Simon Magus is the poignant and magical story of an outcast called Simon, who is treated with a mixture of fear, suspicion and guarded affection by the Jewish and Christian inhabitants of a village in 19th century Poland. It is also the story of the village itself, a community in crisis now that the railway has arrived, passing the village by, taking away all its trade, and threatening its future.
Simon has visions and strange dreams, a fantastical view of the world. For some villagers, Simon is a harmless idiot, but in a place where people still believe in angels and charms, to others he is a magician in league with the devil himself.
The crisis comes in the battle to build a railway station and save the village. Maximillian Hase, moneyed, ruthless and determined to succeed, uses Simon's feelings of isolation to his own ends, employing him as a spy to root out his competition in the village's Jewish community.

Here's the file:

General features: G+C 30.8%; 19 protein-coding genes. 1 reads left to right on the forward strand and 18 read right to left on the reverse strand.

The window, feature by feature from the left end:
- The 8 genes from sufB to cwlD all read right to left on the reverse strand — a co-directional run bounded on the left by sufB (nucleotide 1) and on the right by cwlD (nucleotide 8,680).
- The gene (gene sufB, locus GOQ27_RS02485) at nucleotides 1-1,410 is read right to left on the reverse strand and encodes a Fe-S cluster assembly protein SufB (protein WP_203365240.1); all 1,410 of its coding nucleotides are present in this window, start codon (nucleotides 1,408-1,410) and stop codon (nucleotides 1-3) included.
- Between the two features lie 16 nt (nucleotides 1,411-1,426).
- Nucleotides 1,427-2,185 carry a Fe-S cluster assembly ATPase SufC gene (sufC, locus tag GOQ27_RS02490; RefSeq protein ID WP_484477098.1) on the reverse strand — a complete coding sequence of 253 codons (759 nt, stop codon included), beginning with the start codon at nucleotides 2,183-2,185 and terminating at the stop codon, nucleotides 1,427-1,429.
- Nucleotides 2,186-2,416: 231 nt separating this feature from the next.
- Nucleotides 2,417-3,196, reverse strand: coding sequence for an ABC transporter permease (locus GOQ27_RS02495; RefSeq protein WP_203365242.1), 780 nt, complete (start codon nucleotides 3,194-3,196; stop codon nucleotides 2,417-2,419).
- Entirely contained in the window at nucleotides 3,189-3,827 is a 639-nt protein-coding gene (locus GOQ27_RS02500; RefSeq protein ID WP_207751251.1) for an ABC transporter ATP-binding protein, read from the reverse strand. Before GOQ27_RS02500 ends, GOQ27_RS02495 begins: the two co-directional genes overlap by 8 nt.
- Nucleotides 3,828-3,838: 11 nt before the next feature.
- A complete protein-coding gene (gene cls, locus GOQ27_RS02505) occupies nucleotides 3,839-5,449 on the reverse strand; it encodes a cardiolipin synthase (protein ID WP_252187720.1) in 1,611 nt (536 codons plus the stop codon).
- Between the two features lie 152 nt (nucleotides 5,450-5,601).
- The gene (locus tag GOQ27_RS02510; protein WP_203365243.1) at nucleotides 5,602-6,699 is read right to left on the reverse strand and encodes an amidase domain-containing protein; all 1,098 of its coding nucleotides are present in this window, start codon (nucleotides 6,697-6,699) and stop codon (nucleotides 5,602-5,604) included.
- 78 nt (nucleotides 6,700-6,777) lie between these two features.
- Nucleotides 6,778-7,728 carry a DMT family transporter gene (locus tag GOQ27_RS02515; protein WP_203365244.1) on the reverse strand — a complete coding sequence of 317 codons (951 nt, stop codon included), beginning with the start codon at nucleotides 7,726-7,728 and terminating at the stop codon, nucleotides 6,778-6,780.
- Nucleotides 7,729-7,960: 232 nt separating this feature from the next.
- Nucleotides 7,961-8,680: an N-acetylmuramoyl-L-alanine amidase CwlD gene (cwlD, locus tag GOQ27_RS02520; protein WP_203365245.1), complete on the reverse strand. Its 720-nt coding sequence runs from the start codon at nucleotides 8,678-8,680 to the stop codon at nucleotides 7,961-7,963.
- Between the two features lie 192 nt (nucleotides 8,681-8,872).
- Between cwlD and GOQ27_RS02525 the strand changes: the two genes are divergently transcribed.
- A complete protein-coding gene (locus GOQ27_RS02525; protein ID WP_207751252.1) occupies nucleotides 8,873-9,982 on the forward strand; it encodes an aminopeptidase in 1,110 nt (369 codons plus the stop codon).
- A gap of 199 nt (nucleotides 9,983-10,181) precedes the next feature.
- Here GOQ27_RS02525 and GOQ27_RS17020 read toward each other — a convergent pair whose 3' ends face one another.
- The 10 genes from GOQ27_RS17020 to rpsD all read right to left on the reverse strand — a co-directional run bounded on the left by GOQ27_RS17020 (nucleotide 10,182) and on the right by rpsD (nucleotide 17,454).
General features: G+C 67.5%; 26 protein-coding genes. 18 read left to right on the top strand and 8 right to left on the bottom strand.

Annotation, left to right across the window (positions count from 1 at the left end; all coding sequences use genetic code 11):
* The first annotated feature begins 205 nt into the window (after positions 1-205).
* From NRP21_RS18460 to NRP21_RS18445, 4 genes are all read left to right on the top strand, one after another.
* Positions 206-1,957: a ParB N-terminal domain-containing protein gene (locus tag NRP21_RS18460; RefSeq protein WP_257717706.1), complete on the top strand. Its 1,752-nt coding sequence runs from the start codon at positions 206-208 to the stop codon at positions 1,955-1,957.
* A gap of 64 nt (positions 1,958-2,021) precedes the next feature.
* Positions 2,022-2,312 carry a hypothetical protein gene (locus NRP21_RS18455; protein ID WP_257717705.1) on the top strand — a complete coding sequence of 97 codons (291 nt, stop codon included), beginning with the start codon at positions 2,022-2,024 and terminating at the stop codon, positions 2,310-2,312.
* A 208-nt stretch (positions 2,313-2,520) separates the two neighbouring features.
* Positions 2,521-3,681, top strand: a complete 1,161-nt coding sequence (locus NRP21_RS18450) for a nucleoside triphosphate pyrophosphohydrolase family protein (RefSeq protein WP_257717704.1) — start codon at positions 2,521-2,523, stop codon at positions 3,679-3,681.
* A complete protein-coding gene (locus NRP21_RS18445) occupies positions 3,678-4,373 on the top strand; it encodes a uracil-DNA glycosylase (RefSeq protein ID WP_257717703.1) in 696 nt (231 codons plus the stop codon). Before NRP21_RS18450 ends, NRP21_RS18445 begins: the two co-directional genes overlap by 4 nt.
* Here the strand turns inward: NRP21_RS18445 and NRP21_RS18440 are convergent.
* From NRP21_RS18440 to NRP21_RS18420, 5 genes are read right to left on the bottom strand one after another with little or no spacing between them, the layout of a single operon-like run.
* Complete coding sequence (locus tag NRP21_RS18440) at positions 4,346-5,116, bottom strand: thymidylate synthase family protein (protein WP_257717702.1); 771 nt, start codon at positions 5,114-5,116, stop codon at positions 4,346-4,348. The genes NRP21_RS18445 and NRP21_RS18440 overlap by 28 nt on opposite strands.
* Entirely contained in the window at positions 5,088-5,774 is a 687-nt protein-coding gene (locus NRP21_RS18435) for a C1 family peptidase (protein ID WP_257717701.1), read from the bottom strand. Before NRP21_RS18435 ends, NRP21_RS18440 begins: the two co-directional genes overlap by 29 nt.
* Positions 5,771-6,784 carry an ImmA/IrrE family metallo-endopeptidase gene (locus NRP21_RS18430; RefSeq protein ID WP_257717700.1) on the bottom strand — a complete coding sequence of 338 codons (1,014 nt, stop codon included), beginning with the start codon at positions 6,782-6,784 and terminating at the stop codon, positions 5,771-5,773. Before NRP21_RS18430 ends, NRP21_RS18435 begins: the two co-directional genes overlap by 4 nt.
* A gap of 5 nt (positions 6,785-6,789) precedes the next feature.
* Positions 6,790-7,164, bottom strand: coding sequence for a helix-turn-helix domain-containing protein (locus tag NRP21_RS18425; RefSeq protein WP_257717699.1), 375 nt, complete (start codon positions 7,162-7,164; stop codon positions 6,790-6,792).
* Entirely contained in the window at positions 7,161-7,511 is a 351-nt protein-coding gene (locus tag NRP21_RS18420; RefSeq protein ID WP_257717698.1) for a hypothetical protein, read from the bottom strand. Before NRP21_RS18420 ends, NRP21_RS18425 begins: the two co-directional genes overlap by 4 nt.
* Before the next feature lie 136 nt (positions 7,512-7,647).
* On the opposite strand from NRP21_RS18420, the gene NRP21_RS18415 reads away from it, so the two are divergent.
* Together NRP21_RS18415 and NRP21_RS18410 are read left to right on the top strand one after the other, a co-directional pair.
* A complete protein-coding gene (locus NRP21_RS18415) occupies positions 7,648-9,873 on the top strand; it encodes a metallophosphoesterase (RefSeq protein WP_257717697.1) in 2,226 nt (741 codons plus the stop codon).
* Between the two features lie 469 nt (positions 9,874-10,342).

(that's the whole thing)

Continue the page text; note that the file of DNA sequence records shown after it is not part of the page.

The Christian Squire, a sensitive and lonely man with a passion for poetry, must be persuaded to allow the station to be built on his land. Dovid, a poor young Jew, realises that an appreciation of poetry is the way to succeed in the railway station bid. Only the city educated Sarah from the Jewish community shares this passion for poetry, but she and the Squire have never yet spoken. Dovid enlists Sarah's help to secure his bid.
Simon is seduced by Hase's bribes and is unwittingly playing a critical role in the battle for the railway. . .